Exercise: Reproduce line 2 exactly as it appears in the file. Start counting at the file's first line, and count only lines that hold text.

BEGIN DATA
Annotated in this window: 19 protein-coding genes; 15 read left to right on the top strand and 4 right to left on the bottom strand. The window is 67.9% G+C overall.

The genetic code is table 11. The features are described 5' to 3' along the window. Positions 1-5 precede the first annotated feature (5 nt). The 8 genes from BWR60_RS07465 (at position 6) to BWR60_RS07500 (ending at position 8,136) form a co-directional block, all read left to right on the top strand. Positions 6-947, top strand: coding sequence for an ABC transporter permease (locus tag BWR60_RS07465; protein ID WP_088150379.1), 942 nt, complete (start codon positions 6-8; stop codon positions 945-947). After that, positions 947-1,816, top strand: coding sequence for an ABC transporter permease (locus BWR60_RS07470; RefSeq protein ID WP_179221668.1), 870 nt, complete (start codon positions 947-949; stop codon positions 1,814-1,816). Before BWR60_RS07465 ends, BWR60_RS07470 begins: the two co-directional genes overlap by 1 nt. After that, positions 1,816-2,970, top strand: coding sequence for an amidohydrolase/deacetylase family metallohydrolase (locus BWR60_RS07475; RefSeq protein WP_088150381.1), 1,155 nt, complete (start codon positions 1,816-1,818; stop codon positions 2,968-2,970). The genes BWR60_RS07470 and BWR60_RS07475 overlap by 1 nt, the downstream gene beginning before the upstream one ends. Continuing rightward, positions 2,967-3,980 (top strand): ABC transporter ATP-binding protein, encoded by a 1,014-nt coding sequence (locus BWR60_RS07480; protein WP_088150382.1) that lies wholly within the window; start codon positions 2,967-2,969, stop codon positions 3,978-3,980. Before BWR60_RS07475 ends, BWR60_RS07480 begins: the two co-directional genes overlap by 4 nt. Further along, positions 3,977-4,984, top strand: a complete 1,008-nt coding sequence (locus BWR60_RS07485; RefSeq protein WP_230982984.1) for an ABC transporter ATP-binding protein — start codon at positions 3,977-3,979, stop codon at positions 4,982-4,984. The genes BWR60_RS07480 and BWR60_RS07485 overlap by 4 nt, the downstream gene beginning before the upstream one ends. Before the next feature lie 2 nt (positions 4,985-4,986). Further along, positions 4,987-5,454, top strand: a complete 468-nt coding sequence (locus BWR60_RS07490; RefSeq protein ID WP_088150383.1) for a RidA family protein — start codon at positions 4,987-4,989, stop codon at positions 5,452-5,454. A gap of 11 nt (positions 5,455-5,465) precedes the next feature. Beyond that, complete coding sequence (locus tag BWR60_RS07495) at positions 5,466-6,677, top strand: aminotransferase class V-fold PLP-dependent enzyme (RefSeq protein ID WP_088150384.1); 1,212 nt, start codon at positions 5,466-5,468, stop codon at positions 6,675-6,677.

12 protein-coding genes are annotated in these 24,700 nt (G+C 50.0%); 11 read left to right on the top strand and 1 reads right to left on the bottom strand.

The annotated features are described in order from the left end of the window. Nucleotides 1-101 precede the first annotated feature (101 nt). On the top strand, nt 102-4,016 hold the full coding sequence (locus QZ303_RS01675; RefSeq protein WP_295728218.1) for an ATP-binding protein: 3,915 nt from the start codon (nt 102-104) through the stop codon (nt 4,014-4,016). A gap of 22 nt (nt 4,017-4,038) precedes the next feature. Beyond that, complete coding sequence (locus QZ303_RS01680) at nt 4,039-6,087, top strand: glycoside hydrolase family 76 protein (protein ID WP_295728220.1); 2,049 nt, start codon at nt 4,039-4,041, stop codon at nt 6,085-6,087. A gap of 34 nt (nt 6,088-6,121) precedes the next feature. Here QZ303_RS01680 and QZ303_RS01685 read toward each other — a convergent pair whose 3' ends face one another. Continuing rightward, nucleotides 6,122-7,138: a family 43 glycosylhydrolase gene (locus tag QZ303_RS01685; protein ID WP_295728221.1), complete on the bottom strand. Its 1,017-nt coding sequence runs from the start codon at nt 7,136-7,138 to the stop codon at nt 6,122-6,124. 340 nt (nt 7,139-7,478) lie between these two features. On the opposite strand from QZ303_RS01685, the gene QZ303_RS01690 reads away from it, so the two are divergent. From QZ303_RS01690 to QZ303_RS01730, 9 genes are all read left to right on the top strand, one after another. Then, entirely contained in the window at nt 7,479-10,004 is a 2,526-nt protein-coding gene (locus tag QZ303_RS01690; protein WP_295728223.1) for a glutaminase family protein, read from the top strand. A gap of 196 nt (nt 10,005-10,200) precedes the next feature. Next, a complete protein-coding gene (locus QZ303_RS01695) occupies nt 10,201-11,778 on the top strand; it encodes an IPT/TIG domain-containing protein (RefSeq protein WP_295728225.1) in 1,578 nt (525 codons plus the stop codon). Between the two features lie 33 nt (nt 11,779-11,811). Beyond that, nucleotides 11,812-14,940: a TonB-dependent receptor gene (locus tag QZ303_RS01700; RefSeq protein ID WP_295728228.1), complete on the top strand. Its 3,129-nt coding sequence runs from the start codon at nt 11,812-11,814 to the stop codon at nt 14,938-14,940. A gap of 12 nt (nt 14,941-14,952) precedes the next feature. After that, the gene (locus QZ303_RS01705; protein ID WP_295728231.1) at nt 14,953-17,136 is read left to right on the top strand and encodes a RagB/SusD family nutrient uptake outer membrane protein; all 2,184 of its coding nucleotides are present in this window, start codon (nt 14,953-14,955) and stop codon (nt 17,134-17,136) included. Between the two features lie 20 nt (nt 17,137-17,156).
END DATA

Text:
The genetic code is table 11. The features are described 5' to 3' along the window. Positions 1-5 precede the first annotated feature (5 nt). The 8 genes from BWR60_RS07465 (at position 6) to BWR60_RS07500 (ending at position 8,136) form a co-directional block, all read left to right on the top strand. Positions 6-947, top strand: coding sequence for an ABC transporter permease (locus tag BWR60_RS07465; protein ID WP_088150379.1), 942 nt, complete (start codon positions 6-8; stop codon positions 945-947). After that, positions 947-1,816, top strand: coding sequence for an ABC transporter permease (locus BWR60_RS07470; RefSeq protein ID WP_179221668.1), 870 nt, complete (start codon positions 947-949; stop codon positions 1,814-1,816). Before BWR60_RS07465 ends, BWR60_RS07470 begins: the two co-directional genes overlap by 1 nt. After that, positions 1,816-2,970, top strand: coding sequence for an amidohydrolase/deacetylase family metallohydrolase (locus BWR60_RS07475; RefSeq protein WP_088150381.1), 1,155 nt, complete (start codon positions 1,816-1,818; stop codon positions 2,968-2,970). The genes BWR60_RS07470 and BWR60_RS07475 overlap by 1 nt, the downstream gene beginning before the upstream one ends. Continuing rightward, positions 2,967-3,980 (top strand): ABC transporter ATP-binding protein, encoded by a 1,014-nt coding sequence (locus BWR60_RS07480; protein WP_088150382.1) that lies wholly within the window; start codon positions 2,967-2,969, stop codon positions 3,978-3,980. Before BWR60_RS07475 ends, BWR60_RS07480 begins: the two co-directional genes overlap by 4 nt. Further along, positions 3,977-4,984, top strand: a complete 1,008-nt coding sequence (locus BWR60_RS07485; RefSeq protein WP_230982984.1) for an ABC transporter ATP-binding protein — start codon at positions 3,977-3,979, stop codon at positions 4,982-4,984. The genes BWR60_RS07480 and BWR60_RS07485 overlap by 4 nt, the downstream gene beginning before the upstream one ends. Before the next feature lie 2 nt (positions 4,985-4,986). Further along, positions 4,987-5,454, top strand: a complete 468-nt coding sequence (locus BWR60_RS07490; RefSeq protein ID WP_088150383.1) for a RidA family protein — start codon at positions 4,987-4,989, stop codon at positions 5,452-5,454. A gap of 11 nt (positions 5,455-5,465) precedes the next feature. Beyond that, complete coding sequence (locus tag BWR60_RS07495) at positions 5,466-6,677, top strand: aminotransferase class V-fold PLP-dependent enzyme (RefSeq protein ID WP_088150384.1); 1,212 nt, start codon at positions 5,466-5,468, stop codon at positions 6,675-6,677.